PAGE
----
The audiences and figures addressed in Weil’s caricatures often merge, recalling Leslie Newton’s analysis of ‘smart magazines’ such as The New Yorker and Vanity Fair, in which she identifies light humorous cartoons as part of a new magazine culture growing in the 1920s and 30s, which spotlighted and affirmed ‘the modern cultural, social, and economic capital’ of its readers. In Weil’s case, this included summer trips to Venice, in which different holiday-makers, from an English Mrs Dearling to the French emancipated woman. Maud brush shoulder on shoulder, as well as French lessons for Viennese readers, structured by stereotypes about love, affairs and jealousy.
Weil used a simplified style of depiction, which at time played with black and white abstraction in alignment with modernist drawing styles (for example, in the cartoons about French lessons), and at other adopted a naïve formal language, or even rough sketches, as in ‘Ici Mona Lisa’, which records visitor reactions to the Louvre’s most famous painting. Throughout, Weil preferred a focus on group dynamics rather than individuals, always aiming to distil a bigger social picture in which women are at the centre of attention. ‘The ABC of women’ is no exception in this case.
Ultimately, ‘the ABC of Women’, like Weil’s other illustrations for Die Bühne, took the position of humorous observation, and they held up a mirror to readers of the magazine. In this sense, her work followed a highly popular trajectory of caricature and cartooning as a part of ‘smart magazine’ culture. In doing so, Weil also played with her own position as a young socialite, forging an imagery whose ostensible playfulness and naivety betrays acute insight into modern Austrian society. Paying more attention to this ‘female gaze’ would, no doubt, enrich accounts of interwar Austrian modernism and the history of cartooning alike.
 For example, see Marie Dormoy, Exhibitionsition des arts décoratifs, Paris, 1925: Dentelles de l’Europe Centrale (Paris, 1926) p. 2.
 Erna Appelt, Von Ladenmädchen, Schreibfräulein und Gouvernanten: Die weiblichen Angestellten Wiens zwischen 1900 und 1934 (Vienna, 1985).
 Lisl Weil and Gregor Weiss, AHC Interview with Lisl Weil, 1998 LBI AV Collection (Tapes) AHC 678, https://digipres.cjh.org:443/delivery/DeliveryManagerServlet?dps_pid=IE3720151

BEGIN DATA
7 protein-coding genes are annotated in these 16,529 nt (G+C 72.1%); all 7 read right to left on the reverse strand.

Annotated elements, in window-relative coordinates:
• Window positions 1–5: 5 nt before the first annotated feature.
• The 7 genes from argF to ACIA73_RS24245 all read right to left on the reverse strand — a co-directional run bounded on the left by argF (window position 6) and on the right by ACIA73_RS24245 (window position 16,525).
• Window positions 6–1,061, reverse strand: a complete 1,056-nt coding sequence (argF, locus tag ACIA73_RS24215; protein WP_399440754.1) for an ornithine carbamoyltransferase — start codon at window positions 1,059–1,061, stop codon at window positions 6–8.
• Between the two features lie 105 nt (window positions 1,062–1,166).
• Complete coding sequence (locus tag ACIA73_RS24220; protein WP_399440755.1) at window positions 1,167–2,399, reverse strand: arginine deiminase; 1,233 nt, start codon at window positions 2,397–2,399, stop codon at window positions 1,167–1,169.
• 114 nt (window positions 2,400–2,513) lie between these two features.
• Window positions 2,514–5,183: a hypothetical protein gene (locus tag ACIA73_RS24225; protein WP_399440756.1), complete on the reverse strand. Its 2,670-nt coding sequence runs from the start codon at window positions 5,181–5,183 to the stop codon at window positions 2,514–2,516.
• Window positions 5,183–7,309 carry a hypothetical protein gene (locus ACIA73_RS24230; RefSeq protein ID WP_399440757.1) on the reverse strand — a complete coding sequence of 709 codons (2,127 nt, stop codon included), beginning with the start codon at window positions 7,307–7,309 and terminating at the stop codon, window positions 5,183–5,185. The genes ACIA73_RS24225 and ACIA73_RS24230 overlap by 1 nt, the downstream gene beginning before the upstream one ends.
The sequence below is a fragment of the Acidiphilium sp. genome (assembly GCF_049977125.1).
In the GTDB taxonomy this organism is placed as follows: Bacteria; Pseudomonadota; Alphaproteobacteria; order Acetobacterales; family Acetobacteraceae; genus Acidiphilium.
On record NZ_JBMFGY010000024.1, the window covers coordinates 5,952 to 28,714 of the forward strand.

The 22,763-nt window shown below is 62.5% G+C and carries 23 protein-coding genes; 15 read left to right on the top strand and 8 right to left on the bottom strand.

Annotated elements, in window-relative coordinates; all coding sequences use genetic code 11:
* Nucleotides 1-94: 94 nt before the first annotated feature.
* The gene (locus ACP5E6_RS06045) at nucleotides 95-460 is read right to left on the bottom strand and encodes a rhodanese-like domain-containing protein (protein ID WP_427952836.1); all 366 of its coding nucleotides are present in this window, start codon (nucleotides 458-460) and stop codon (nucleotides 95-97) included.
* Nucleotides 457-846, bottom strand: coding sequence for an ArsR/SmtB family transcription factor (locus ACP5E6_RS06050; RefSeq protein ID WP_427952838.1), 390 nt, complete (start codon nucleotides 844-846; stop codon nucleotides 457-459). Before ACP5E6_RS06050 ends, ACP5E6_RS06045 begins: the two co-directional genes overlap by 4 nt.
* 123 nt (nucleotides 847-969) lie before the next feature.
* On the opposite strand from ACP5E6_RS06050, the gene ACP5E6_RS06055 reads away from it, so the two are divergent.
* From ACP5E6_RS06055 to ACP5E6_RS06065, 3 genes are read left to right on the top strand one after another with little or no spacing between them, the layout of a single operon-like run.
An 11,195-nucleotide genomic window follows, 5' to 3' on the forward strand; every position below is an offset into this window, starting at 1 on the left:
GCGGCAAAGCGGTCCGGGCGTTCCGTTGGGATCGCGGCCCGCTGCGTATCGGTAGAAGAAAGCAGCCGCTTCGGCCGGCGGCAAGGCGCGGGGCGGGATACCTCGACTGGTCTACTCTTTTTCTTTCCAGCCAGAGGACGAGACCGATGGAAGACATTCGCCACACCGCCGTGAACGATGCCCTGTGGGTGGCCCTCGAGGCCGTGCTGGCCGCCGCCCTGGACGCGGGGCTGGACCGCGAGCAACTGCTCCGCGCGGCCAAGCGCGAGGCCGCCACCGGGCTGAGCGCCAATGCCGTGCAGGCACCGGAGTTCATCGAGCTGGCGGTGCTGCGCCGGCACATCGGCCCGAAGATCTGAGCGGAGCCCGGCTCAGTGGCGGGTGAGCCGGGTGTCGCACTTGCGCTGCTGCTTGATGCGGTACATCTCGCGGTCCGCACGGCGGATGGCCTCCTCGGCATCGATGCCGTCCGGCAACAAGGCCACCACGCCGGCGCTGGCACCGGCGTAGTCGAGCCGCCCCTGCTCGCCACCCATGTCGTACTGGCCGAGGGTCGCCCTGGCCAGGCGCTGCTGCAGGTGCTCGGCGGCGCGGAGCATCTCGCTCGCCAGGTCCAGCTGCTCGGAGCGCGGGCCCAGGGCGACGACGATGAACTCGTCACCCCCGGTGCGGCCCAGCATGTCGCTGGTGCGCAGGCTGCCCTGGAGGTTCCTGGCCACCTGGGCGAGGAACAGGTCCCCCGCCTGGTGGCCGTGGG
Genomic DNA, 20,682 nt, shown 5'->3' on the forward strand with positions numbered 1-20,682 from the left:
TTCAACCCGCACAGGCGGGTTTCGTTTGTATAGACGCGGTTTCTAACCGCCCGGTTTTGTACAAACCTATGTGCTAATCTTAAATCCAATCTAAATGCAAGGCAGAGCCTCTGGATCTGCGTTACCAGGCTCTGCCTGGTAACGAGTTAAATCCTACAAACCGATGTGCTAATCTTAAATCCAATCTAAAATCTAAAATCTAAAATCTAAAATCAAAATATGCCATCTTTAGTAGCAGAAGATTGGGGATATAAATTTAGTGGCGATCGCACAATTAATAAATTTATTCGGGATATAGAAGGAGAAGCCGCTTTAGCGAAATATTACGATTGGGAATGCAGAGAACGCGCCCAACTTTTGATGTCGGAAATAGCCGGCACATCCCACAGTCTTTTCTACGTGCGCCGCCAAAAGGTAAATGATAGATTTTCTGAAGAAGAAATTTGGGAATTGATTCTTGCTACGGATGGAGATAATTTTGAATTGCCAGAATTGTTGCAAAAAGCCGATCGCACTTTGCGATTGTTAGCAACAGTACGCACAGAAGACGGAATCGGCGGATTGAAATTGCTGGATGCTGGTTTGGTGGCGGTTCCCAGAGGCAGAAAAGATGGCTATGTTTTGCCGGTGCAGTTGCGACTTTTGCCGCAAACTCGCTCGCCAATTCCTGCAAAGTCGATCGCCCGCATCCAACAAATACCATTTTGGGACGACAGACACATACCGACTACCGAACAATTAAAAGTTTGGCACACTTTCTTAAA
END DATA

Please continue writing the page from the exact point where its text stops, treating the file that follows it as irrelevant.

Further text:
Lisl Weil and Gregor Weiss, AHC Interview with Lisl Weil.
 Annemarie Selinko, Ich war ein hässliches Mädchen (Vienna, 1937).
 Kathrin Pokorny-Nagel, ‘Die Illustratorin Lisl Weil und ihre Vorstellung von einer emanzipierten Gesellschaftskritik,‘ in Elana Shapira and Anne-Katrin Rossberg, eds, Gestalterinnen: Frauen, Design und Gesellschaft im Wien der Zwischenkriegszeit (Oldenbourg 2023) pp. 165–166.
 Lisl Weil and Gregor Weiss, AHC Interview with Lisl Weil.
 David Kunzle, ‘Marie Duval: A Caricaturist Rediscovered,’ Woman’s Art Journal 7.1 (1986) p. 28.
 Heidelinde Resch and designaustria, ed, 14 Grafikerinnen im Wien des 20. Jahrhunderts (Vienna, 2013).
 Julia Secklehner, ‘Cartoons and dancing poetry between Vienna and New York:
retracing the transatlantic career(s) of Lisl Weil,’ Creativity from Vienna to the World (online), https://viennatotheworld.com/cartoons-and-dancing-poetry-between-vienna-and-new-york/
 Exceptions include ‘Lisl Weil,’ Museum Zinkenbacher Malerkolonie, https://www.malerkolonie.at/lisl-weil/; Lisa Silverman, ‘A Delicate Balancing Act. Fashion, Gender, and Jewish Self-Fashioning in Vienna before 1938,’ in Elana Shapira ed, Design Dialogue: Jews, Culture and Viennese Modernism (Vienna, 2018) pp. 281–298; Christian Maryska, ‘”Hoffentlich gefällt’s Ihnen bei uns in Wien“: Jüdische
Gebrauchsgrafikerinnen bis 1938,‘ in Andrea Winklbauer und Sabine Fellner eds, Die bessere Hälfte. Jüdische Künstlerinnen bis 1938 (Vienna, 2017) pp. 135–147.
 Pokorny-Nagel, ‘Die Illustratorin Lisl Weil,‘ p. 164.
 Caroline A. Powell, ‘Methods of Magazine Illustration’, The American Woman’s Journal, 7.5
(February 1894), p. 189. Cited in Jo Devereux, ‘Introduction’, in Jo Devereux, ed, Nineteenth-century women illustrators and cartoonists (Manchester, 2023) p. 9.
 Marie-Noëlle Yazdanpanah, ‘“Gut Weekend. Das Wochenende ohne Männer“? Zur Inszenierung von Geschlechterrollen im Magazin „Die Bühne“’, zeitgeschichte 50.1 (April 2023), pp. 19–42.
 Pokorny-Nagel, ‘Die Illustratorin Lisl Weil.‘
 Leslie Newton, ‘Picturing Smartness: Cartoons in the New Yorker, Vanity Fair, and Esquire in the Age of Cultural Celebrities,’ The Journal of Modern Periodical Studies 3.1 (2012) p. 65.